You probably don’t know about it, but you should: there is a huge “retirement savings gap” in America. The gap is the difference between the assets available to families and the assets that they need to retire at age 67 without incurring a significant lifestyle change. A 2013 study by the National Institute on Retirement Security found that among working households ages 25-64 the collective gap is between $6.8 trillion and $14 trillion.
Really more like a gorge than a gap.
This shortfall is distributed among a very broad swath of workers. In fact, the median retirement account balance for working-age households is $3,000. In other words, the typical working family is on a path to severe retirement insecurity.
Some of the causes of this crisis have to do with economic transformations we’ve undergone in recent decades. For one thing, stagnating—and in many sectors, declining—wages make it hard for workers to devote adequate resources to retirement. Additionally, the much-noted transition in the private sector from defined benefit pensions to defined contribution retirement schemes like 401(k) plans has shifted massive amounts of risk to workers, and, in many cases, decreased the value of retirement benefits — especially for workers who don’t begin putting money in their accounts early in their working life.
On the other hand, one cause of the crisis has been around for decades. Throughout the many changes in the American economy, labor market, and retirement system, the share of workers lacking access to employer-based plans has been alarmingly high, usually hovering between 40 and 50 percent. Though workers whose employers offer no plan could theoretically open an Individual Retirement Account (IRA) on their own, the data are overwhelmingly clear that far too few of them do. A number of reasons fuel this phenomenon. First, sitting down and making one’s own financial plans for a retirement that might be many decades away is difficult and counter-intuitive. Second, the array of investment products available in today’s marketplace is complex and bewildering. Finally, low- and middle-wage workers often wind up paying very high fees.
Fortunately, the Illinois Secure Choice Retirement Savings Program, signed into law on January 4th, addresses several of these problems. Through this legislation, many workers will now be automatically enrolled in a Roth IRA with a 3% payroll deduction. All workers qualify who have worked for a company with at least 25 employees that has been in business for at least 2 years, and offers no retirement plan. Workers may opt out, or select a contribution level other than 3%.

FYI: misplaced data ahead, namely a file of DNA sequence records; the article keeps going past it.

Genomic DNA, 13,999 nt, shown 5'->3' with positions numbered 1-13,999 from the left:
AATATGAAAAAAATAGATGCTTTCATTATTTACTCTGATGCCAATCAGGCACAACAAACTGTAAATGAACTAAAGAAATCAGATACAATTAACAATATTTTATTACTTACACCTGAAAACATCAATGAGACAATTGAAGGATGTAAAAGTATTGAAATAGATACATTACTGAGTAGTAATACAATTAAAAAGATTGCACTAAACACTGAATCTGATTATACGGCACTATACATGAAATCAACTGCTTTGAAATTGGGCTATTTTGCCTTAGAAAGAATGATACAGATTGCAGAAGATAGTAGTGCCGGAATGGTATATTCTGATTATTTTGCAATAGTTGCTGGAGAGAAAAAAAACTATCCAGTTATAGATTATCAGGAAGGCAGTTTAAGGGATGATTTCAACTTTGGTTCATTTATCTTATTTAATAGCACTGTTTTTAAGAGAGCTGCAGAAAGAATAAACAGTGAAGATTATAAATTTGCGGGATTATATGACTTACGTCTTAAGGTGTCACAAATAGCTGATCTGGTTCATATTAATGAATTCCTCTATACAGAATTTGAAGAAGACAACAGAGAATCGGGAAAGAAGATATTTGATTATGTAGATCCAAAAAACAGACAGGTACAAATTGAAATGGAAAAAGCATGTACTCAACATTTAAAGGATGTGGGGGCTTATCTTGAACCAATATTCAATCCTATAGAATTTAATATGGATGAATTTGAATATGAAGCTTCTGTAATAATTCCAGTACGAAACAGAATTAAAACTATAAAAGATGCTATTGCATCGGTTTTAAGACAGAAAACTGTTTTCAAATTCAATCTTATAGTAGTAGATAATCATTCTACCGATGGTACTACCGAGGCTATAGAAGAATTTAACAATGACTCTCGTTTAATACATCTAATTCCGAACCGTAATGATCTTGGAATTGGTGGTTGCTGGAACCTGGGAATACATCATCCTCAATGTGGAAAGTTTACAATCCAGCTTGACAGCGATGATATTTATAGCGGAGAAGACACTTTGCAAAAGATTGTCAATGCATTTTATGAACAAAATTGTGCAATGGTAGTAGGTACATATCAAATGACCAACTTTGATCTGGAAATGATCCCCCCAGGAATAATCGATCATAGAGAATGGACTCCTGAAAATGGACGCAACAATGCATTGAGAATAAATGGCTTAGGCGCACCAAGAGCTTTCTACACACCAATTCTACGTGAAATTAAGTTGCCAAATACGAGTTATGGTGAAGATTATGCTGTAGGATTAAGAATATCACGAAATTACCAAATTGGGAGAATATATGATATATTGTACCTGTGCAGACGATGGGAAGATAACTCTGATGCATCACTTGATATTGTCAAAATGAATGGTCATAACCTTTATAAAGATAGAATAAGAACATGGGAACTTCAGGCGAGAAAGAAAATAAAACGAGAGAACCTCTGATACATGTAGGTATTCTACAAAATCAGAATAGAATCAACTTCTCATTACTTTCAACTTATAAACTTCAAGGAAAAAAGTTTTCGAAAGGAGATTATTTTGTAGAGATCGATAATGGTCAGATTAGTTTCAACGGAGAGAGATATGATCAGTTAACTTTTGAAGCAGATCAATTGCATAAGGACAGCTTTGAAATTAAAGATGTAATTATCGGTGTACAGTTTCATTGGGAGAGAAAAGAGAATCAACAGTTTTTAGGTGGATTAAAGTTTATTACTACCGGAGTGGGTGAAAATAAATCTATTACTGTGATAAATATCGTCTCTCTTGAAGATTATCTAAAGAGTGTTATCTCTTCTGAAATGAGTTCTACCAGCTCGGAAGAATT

In many ways, this is a modest idea: it doesn’t require employers to fund these accounts, and it doesn’t involve any government subsidy. On the other hand, it tackles some major issues. First and foremost, it directly takes on the problem of access to employer plans. Secondly, by enrolling people by default unless they want to opt out, it will increase participation. Finally, by pooling a huge number of participants into a single program, workers—especially those who have low wages and work for comparatively small firms—will benefit from fees that are far lower than many would have otherwise paid.
The idea of the automatic enrollment IRA for workers without access to employer plans has been around for nearly a decade. It was invented by Mark Iwry, then of the Brookings Institute (now at the U.S. Treasury Department), and David John, then of the Heritage Foundation (now at AARP). It was supported in 2008 by the presidential campaigns of both Barack Obama and John McCain, and has been introduced in dozens of state capitols. However, due to opposition from the financial industry, no state was able to enact a law implementing such a program—until we passed Secure Choice in Illinois.
Interestingly, after years of battling with special interest groups over this legislation, most of the concerns recently expressed are focused on the question of why the law doesn’t go further. Some have asked why the employee contribution level is only 3%, or why it doesn’t escalate incrementally every year. Others point out that by exempting businesses with fewer than 25 employees, we’ll leave too many workers without coverage. These points are all sound. Indeed, the Illinois Secure Choice Program, while a major step, will not entirely solve the problem of retirement security for workers in the state who currently lack access to workplace plans. What’s more, it makes no progress on wage stagnation or most of the challenges associated with the shift to defined contribution retirement plans.
So we still have much more work to do if we are to create truly adequate retirement security for all workers. But after many years of changes in retirement policy that have usually meant bad news for American workers, I’m proud to have played a role in moving our society in a new direction, and I’m energized to build on this momentum and strive for progress in the years to come.